Friday, January 30, 2015

"What do you mean your brother died? Why is that?"

The minute I heard that my brother had died unexpectedly, my first thought was that I knew I had to go from our home in California to Texas for the funeral.  Second thought, do I take Gary or not?  The third thought was “Call Heather”.  I instantly knew that if Heather could come for a few days and stay with Gary that my trip would be smoother, more healing, less stressful and much easier on him. 
I called Heather and explained what had happened.  Her daughter is getting married in a few weeks and I hoped the timing was exceptional so that she would miss nothing related to the events but that she could assist.  Without hesitation, she said that she would come. 

I had been at the office when I got the news and after a few necessary phone calls, I called Gary.  Pre-dementia, he would have been my first call.  He would have soothed my soul, started making travel arrangements for us both, arranged for the dog to be boarded and done whatever necessary to get us ready for a trip surrounding so much tragedy.  NOT this time.  I knew, for the most part, I was on my own.
My call to Gary was very simple, unemotional (that accomplishes nothing but frustration for him) and fact based.  “Gary, I just received some bad news.  My brother, Mike died this afternoon.  We don’t know why but his wife found him lying beside his exercise bike dead.  I will have to go to Texas.  At this point, I’m not sure when, but Heather will come stay with you and I will go by myself.”  His response was a heart-felt “Oh, my!” followed by some basic questions.  Gone is the heart and brain that before the dementia would have wanted to comfort and protect me.  Somehow, faintly, I knew how my sister in law was going to feel in the coming days, weeks and years.  The husband is just not there anymore.

I swallowed my selfishness and was thankful that Gary was alive and remembers me.  Upon getting home that evening, I asked if he remembered our call that afternoon and what I had shared.  He did not.  “What do you mean your brother died?  Why is that?”  Throughout the evening, I tempered my emotion and repeatedly reminded him of my grief and angst over the coming trip.  I lost count of how many times he asked why I was so upset.  I bordered on helplessness and infuriation.  I did not really cry until I spoke with my niece, and ultimately, my brother’s widow.  I held together until I hung up the phone.  Then, despite Gary,  I sobbed.  That was really the only time during the whole experience that real tears flowed.  The rest of the trip, I was pretty numb.

In a couple of days, Heather came and I left for Texas.  It was hard preparing, running errands, packing and shopping with Gary constantly needing reminders of the “why”.  I got through it.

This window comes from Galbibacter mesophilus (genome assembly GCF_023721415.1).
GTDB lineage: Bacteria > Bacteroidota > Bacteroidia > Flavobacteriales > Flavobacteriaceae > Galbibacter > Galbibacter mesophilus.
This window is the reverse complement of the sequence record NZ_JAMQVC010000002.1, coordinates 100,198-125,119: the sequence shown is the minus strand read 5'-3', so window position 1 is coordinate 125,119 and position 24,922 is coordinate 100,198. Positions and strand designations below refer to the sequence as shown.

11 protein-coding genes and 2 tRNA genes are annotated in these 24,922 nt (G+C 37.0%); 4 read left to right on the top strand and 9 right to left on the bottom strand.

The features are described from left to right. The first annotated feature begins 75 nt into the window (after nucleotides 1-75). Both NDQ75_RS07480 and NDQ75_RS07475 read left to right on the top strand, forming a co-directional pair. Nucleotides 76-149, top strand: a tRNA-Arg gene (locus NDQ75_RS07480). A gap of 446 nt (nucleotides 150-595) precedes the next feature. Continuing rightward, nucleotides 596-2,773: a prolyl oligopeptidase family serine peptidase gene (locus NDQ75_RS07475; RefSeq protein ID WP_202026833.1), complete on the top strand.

During the days following, I visited with family, extended family, friends and yes, the funeral home to see my brother.  Heart-wrenching.  I shared a room with my Dad and we were apart very little.  He is really an angel sent to earth.  He loved me, listened and provided his quiet, ever-present unconditional love.  I knew there was no comfort that I could provide for him.  Death hurts those left behind.  Period.

Each day started with over-the-night voicemails from Gary leaving messages asking about where I was, when I was coming home and various other things that really let me know that he had not retained the information of the death.  Many calls during the day were received. Every night consisted of calls telling him the same information.  Finally, I grew numb over him.  I lost my temper a few times. I even lost my temper with Heather when she reached out for me to call Gary as he was misbehaving.  It was right in the middle of our family dinner after leaving the funeral.  I was thankful that I don’t type well in text.  I was angry and curt.  I will need to apologize to her.  After all, she is human, too!

During my absence, Heather was a champ. Despite having fallen in the bathroom, hitting her head and having a severe headache for three days, she took great care of Gary.  Her patience is wonderful.  She views the task as taking care of two three year olds….only one of them is 66.  Gary is the same age as my brother who just had the experience of his heart stopping.  No heart attack….just stopped due to heart disease.

So, I am writing this as I fly home to my husband.  Someone asked me (dear Sharon) who takes care of me.  I responded that I take care of me.  In retrospect, that is a wrong statement.  I have so many around me that love me and assist with my well-being.  Thank you all. 

Gary will surely wonder where I’ve been.  It is yet unknown how I will respond.  Will I just hug him and say nothing?  Will I start with the customary “I Love YOU!” or what? 

Here is my task list next week: 

  • Have a trust attorney review our wills, advanced directives and form our trust. (Ironically, I asked for a referral a few days before my brother died.
  • Make cremation arrangements and pay for them for both Gary and myself.
  • Make an appointment for a much-needed check up.
  • Start the diet that I interrupted when I left for Texas.
  • Make an appointment with Gary’s new doctor for an exam.
  • Calendar a reminder to call my sister in law

Dementia is no fun, but it is better than what I just experienced in Texas.  Even though Gary is not fully the man I married, I still love him with all my heart and will be there until the end.

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